Because we differentiated HMOs into group/staff and independent practice association (IPA) model type, the 1.5 percent of HMO Medicare beneficiaries who could not be matched to a specific Medicare risk HMO
were dropped (Gabel 1997).
One-quarter of those people--or 17 percent of all enrollees--were enrolled in a risk HMO
during the year, and the other three-quarters remained in the Medicare FFS Program.
Studies have shown that a high Medicare capitation rate is an important predictor of capitated risk HMO
enrollment in Medicare (Adamache & Rossiter 1985; Porell & Wallack 1990).
Less than 10 percent of the disabled are in a Medicare risk HMO
and only 5 percent have a medigap plan.
Approximately 5 percent of individuals in the 1993 sample were enrolled in a Medicare risk HMO
for the entire year, while 95 percent were in FFS settings for the entire year (Table 4).
By 1999 there were over 6 million Medicare risk HMO
members--a nearly 500-percent increase from 1991--comprising 17 percent of the Medicare population.
In 1997 alone, Medicare risk HMO
enrollment has growth by approximately 100,000 per month.
Patients diagnosed in 1985 or at age 65 or 66, or who had previous enrollment in a risk HMO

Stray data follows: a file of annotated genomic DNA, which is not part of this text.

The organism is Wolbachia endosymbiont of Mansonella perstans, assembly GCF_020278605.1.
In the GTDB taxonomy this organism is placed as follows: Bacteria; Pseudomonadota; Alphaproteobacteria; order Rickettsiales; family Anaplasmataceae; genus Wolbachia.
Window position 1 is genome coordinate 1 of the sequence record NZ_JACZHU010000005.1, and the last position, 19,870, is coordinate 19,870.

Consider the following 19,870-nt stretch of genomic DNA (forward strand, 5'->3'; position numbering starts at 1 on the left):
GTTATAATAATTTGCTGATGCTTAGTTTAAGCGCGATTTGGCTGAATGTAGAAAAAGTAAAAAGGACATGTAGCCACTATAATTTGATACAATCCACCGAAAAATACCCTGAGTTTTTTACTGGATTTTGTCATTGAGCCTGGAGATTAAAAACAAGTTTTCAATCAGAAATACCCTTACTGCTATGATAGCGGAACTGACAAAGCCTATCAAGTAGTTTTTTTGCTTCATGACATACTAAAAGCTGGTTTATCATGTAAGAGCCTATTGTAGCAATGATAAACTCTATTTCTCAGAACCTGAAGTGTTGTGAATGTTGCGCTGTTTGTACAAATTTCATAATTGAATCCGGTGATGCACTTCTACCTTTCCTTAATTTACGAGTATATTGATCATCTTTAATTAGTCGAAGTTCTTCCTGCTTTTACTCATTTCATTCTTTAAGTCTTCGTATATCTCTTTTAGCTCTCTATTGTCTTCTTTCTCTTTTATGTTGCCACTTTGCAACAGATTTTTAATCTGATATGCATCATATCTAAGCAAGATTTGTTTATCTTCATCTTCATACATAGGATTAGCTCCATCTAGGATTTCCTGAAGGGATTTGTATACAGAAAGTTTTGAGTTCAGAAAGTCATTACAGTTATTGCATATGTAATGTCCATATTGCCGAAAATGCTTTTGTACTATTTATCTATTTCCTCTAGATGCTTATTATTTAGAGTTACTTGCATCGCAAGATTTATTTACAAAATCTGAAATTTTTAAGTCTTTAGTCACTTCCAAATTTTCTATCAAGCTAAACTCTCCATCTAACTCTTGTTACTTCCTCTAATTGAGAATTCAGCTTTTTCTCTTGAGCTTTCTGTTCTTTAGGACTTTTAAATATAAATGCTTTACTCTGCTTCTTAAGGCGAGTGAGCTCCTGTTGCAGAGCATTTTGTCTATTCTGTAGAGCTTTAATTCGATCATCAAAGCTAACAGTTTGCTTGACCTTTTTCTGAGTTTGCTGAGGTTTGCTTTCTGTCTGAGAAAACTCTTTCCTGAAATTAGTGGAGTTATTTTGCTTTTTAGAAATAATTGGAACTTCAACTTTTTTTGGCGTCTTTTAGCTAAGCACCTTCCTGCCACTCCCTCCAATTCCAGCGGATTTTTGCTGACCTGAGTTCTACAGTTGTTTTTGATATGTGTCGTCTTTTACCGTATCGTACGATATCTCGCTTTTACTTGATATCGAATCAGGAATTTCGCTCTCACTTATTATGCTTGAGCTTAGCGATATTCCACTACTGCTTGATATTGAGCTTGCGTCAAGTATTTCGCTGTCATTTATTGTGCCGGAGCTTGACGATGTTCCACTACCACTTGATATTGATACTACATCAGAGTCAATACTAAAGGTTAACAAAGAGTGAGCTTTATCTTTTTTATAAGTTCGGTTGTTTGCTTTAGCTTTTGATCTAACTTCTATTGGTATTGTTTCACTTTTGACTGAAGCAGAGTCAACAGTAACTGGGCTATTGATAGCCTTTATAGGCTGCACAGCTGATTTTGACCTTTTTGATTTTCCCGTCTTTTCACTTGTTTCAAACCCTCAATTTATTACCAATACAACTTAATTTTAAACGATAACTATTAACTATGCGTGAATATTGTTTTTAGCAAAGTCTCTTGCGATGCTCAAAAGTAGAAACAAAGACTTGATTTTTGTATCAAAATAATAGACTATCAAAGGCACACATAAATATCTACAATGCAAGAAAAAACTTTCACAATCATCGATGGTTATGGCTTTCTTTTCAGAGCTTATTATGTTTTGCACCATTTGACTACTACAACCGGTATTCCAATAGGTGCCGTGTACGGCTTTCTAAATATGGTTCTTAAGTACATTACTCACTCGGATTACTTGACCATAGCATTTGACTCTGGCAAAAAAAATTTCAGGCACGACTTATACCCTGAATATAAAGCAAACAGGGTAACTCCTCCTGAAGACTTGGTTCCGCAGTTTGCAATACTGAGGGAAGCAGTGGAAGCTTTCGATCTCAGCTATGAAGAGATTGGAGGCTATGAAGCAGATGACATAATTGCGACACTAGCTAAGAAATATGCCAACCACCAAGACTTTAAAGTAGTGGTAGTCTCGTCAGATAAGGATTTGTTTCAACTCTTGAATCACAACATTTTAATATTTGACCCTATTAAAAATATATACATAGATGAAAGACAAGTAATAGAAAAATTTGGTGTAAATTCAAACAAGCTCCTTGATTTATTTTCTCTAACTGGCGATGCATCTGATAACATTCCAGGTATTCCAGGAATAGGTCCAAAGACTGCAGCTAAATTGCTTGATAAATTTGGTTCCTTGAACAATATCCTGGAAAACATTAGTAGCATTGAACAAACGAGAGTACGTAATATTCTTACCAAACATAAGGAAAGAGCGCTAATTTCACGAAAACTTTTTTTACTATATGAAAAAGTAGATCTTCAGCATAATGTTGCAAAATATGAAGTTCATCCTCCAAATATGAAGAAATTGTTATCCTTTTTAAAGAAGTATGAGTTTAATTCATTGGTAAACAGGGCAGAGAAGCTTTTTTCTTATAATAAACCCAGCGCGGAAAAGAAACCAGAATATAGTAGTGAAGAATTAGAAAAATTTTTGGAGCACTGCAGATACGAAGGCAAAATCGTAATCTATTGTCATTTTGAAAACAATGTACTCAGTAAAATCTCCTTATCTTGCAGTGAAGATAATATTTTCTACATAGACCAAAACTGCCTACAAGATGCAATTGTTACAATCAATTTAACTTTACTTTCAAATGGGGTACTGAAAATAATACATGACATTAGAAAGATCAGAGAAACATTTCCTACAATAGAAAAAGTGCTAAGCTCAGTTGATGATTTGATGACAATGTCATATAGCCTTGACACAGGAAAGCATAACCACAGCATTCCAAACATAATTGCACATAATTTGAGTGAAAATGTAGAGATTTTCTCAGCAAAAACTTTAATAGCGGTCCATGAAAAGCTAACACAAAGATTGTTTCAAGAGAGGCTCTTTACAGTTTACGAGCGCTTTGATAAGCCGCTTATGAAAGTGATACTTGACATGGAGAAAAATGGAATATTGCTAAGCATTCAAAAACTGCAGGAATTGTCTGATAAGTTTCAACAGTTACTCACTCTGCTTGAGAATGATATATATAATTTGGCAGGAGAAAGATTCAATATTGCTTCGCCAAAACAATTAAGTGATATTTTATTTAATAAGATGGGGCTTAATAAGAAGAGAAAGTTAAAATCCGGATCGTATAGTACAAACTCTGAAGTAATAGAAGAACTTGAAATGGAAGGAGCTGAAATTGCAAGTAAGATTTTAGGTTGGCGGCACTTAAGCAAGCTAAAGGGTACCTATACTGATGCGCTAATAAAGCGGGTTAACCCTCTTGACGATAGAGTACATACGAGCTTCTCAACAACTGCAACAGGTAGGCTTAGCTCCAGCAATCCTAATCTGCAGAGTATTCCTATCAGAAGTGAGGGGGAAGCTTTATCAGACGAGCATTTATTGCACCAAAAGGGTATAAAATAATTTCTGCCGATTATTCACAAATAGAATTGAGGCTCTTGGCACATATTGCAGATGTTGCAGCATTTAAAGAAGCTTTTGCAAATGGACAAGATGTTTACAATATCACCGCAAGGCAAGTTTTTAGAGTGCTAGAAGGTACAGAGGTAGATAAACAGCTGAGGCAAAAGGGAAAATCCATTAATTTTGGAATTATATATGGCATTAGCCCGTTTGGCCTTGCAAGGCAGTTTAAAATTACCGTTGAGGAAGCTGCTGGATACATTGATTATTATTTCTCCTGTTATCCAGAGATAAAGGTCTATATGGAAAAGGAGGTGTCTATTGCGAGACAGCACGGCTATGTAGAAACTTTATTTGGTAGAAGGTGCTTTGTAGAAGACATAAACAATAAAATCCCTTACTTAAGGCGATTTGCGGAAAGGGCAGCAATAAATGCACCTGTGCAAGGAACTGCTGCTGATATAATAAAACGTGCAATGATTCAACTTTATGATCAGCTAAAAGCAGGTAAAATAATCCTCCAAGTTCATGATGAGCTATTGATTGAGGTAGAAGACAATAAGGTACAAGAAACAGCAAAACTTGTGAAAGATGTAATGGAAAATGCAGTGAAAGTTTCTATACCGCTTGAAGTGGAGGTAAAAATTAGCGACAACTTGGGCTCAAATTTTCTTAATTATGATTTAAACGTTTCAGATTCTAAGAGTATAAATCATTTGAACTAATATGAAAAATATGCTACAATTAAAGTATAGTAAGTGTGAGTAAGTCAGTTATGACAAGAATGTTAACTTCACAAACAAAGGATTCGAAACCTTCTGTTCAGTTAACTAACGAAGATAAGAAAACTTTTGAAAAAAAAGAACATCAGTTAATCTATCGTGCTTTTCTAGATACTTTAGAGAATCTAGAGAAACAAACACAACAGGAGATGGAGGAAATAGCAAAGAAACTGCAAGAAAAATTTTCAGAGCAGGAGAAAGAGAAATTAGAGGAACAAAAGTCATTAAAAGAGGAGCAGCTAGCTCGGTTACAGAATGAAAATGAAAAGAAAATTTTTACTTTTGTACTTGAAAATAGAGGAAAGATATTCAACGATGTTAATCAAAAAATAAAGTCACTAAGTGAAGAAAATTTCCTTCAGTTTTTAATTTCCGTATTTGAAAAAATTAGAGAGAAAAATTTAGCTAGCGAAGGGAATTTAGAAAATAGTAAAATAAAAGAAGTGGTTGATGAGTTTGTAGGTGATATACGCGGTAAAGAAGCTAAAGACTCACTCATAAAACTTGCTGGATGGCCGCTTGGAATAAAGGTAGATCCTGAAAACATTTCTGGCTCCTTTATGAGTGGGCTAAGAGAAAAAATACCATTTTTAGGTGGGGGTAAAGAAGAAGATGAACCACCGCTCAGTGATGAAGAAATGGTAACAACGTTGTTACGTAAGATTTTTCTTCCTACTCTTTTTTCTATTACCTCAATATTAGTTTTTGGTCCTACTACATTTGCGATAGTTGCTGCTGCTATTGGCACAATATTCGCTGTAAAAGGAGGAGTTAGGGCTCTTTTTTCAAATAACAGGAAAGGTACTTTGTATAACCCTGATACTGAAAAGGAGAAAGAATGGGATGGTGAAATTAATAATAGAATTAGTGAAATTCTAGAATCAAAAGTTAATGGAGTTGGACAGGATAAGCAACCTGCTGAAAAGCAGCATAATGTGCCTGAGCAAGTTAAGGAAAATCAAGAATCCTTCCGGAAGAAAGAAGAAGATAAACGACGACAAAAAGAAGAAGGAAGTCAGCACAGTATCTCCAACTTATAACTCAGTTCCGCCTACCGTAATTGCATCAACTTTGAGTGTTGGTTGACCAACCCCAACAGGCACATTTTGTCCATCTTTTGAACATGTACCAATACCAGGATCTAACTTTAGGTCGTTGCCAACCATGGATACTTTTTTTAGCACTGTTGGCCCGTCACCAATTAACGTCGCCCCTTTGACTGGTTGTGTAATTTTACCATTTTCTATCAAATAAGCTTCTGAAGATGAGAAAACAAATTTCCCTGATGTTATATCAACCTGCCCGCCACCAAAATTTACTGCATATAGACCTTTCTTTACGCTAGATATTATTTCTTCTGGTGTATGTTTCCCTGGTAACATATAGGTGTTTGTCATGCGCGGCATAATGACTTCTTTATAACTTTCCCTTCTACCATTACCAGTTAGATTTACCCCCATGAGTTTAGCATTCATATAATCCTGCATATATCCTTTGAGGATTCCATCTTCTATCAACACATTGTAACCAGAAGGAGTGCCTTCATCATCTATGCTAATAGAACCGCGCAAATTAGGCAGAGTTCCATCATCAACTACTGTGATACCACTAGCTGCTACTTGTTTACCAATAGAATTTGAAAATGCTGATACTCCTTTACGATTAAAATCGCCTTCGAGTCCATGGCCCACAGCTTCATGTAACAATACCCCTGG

plan, had incomplete comorbidity data from Medicare claims in the two years prior to diagnosis (n = 4,554).
Between December 1994 and December 1998, Medicare risk HMO
enrollment nearly tripled, rising to 6.1 million beneficiaries, or over 15 percent of the Medicare population.
Prescription Drug Spending for Medicare Beneficiaries: 1995 Total Payments Percent Source of Payment in Thousands Distribution Total $22,020,930 100.0 Out-of-Pocket 11,106,552 50.4 Covered Persons 5,573,660 25.3 Non-Covered persons 5,532,892 25.1 Third-Party Payments 10,914,379 49.6 Medicare Risk HMO
775,166 3.5 Medicaid 2,365,024 10.7 Employer-Sponsored(1) 5,494,552 25.0 Individually Purchased 681,014 3.1 All Other(2) 1,598,622 7.3
The number of Medicare beneficiaries participating in the risk program has continued to show moderate growth, to the point where 1 in 20 beneficiaries are in a risk HMO
. Following a high growth rate in the early years of the program, rates of enrollment growth in Medicare moderated but were still higher than rates of enrollment growth in all HMOs.
The seven study States (California, Connecticut, Florida, Georgia, Illinois, Massachusetts, and Minnesota) were chosen to be representative of States with high TEFRA risk HMO
enrollment and/or diverse county sizes.